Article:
UCO’s Student Newspaper Hosts Forum for Taking a Stand
Managing Editor Alex Brown, left, and Sports Editor Addam “Suave” Francisco, right, of the Vista, speak to students during the forum ‘Stand for Patriotism, Kneel for Liberty’ on Thursday, Sept. 22, 2016 in the Mass Communications Building. Those in attendance had the opportunity to discuss the controversy surrounding athletes kneeling during the National Anthem. (Photo from The Vista Twitter.)
An open forum covering Colin Kaepernick’s, 49ers quarterback, protest of the national anthem and its possible effect on the Black Lives Matter movement was hosted by UCO’s The Vista Thursday, Sept. 22.
The forum, entitled “Stand for Patriotism, Kneel for Liberty,” welcomed UCO students and Edmond community members to have an open conversation about Kaepernick’s. On Sept. 1, the football player knelt during “The Star-Spangled Banner” at the last exhibition game before the start of the football season.
Alex Brown, Managing Editor of The Vista, and Addam “Suave” Francisco, Sports Editor, led the conversation. Francisco began in Kaepernick’s defense.
“Personally, I don’t believe the national anthem applies to me as a black man,” he said.
Francisco was not alone in his stance. Participants, though few, overwhelmingly seemed to be on Kaepernick’s side.
The first question of the evening was “What was your initial reaction when you first saw Kaepernick kneeling during the national anthem?”
General reactions were shock followed by understanding that Kaepernick was protesting the treatment of black people and inequality within America, not America in itself. However, as Teddy Burch, Vista adviser, asked, “is a sport’s game the proper place to demonstrate?” Again, participants were in favor.
Brittany Bell, UCO student, asked, “Is there ever going to be a right place to display something?”
“His[Kaepernick] motive was to start a movement, and I think the movement is working as we speak.” -Destiny, UCO student at #VistaForum2016
— The Vista (@TheVista1903) September 22, 2016
Participants widely believed that a public figure such as Kaepernick was right to take a stand, though no one was sure if he realized the impact that he would have.
According to a poll conducted by E-Poll Marketing Research, Kaepernick was revealed to be the most disliked player in the NFL.
“When a person is brave enough to stand up, especially an African American, not specifically just an African American male, but an African American in general, we’re labeled a troublemaker,” Teresa Francisco said.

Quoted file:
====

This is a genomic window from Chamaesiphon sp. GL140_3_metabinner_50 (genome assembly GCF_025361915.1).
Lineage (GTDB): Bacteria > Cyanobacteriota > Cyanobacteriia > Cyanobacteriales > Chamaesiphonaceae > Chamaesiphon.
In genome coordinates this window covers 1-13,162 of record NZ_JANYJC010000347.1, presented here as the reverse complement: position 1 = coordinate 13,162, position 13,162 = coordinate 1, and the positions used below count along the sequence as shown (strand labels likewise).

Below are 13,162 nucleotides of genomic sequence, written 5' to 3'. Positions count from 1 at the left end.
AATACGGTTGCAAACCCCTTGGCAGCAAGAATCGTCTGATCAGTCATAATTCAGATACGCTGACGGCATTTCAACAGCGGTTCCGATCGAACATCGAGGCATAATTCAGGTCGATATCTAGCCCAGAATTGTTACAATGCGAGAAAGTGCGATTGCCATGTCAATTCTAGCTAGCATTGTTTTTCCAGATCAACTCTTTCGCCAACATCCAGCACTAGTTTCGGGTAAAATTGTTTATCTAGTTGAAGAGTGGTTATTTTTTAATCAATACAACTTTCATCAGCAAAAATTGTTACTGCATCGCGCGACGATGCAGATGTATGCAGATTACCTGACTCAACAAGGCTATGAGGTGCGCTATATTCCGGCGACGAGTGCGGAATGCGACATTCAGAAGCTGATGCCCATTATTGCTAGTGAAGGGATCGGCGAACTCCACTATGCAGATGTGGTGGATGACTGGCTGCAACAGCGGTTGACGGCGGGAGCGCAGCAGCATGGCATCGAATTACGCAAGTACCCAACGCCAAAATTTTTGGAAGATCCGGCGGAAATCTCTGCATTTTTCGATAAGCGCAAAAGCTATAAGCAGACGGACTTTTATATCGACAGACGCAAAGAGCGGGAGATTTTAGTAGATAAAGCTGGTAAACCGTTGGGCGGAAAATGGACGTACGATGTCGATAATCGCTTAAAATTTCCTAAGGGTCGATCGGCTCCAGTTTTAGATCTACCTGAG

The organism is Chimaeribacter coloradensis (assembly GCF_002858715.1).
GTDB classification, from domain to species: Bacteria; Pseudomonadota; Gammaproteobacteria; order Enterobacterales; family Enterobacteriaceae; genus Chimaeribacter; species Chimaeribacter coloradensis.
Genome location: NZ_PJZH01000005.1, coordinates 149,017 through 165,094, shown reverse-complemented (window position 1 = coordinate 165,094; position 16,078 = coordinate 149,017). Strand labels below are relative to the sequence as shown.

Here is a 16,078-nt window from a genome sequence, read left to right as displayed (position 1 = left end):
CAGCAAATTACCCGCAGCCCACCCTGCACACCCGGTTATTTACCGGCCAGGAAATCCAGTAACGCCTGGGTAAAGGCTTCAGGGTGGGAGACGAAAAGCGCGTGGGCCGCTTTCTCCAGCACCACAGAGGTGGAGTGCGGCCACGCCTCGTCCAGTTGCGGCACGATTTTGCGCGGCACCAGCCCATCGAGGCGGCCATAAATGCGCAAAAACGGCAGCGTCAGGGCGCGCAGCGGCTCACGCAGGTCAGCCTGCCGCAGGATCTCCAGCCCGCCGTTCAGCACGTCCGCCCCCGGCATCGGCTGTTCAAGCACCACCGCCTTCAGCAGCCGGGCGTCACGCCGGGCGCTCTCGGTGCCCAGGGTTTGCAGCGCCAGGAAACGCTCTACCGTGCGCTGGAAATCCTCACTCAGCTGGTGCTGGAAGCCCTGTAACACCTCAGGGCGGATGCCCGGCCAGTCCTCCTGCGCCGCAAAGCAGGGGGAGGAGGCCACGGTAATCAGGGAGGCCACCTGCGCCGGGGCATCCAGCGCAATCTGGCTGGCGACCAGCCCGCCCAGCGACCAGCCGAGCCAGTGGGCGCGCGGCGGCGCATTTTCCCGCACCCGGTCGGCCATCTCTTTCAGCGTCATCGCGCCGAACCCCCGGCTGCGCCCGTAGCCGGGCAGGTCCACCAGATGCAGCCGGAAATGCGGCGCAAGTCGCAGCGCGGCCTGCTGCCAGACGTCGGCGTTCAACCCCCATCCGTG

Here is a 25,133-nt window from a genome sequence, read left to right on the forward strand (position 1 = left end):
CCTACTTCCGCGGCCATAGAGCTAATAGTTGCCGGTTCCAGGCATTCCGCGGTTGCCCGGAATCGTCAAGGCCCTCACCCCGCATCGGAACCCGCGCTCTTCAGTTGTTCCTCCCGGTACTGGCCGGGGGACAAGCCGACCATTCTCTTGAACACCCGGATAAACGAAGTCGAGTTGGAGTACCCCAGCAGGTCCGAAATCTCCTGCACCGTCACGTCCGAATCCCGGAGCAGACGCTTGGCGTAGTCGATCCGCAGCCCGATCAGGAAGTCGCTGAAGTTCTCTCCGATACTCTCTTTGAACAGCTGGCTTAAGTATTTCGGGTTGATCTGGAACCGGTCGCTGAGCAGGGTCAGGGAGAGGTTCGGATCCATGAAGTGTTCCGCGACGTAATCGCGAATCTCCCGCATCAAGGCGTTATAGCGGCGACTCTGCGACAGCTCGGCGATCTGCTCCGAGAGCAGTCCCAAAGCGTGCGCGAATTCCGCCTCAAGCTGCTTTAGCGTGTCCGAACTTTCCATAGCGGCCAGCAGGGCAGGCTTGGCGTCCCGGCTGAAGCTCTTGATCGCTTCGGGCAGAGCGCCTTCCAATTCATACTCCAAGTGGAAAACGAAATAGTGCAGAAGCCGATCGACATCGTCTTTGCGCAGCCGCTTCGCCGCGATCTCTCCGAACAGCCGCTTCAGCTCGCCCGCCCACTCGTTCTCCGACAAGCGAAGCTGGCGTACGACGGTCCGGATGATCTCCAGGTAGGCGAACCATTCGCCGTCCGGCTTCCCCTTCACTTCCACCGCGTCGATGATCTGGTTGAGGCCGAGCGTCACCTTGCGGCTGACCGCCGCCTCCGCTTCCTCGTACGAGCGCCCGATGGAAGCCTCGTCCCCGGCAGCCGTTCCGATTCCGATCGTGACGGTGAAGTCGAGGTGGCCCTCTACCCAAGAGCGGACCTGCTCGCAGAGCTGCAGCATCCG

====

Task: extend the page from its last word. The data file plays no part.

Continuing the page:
The conversation moved on to the bigger picture, focusing on the racial divide in America.
Suave asked if it was possible for the general public to help change the racial issues society deals with. Destiny Reed, UCO student, thought so.
“Even big things have to start in small places,” Reed said.
“White privilege” was a term that came up during the discussion. Queila Omena, Brazilian exchange student, believed that lack of proper education was a cause of these racial problems.
“A lot of people are like, ‘Well, I don’t have a white privilege,’” she said, “and I’m like, ‘You do. You don’t even know you do, but you do.’”
— The Vista (@TheVista1903) September 22, 2016
When Omena first came to America, specifically to Alabama, she had mostly black and Latino friends. When it came time to celebrate her birthday, Omena’s host mother wouldn’t allow her friends to come to the house because she believed they would make the house dirty. Omena didn’t understand the divide and neither did many others in the forum’s attendance.
The topic then turned to fear, including fear from all sides of the problem: of black people, of the police and of losing power, specifically referencing the idea that if someone gains power, someone else has to lose it.
Jarrett Jobe, Executive Director of Student Leadership Programs, said, “It’s kind of like when you’re on the monkey bars, right? You’re holding on as long as you can. Old white America is not ready to give that up.”
As the forum came to a close, participants agreed that listening to different perspectives was enlightening.
“Without this having taken place, without us organizing such a thing, we would have never even come together under the same room, under the same ceiling, if you will, to discuss these ideas,” Burch said.
Burch continued, “To discuss these topics, it is healthy. It is good and it is my belief it needs to continue.” Vista staff hope to hold another forum next month so that the conversation can continue.
Bell supported the idea. “If we just keep sweeping it under the rug,” she said, “things are going to keep happening over and over again.”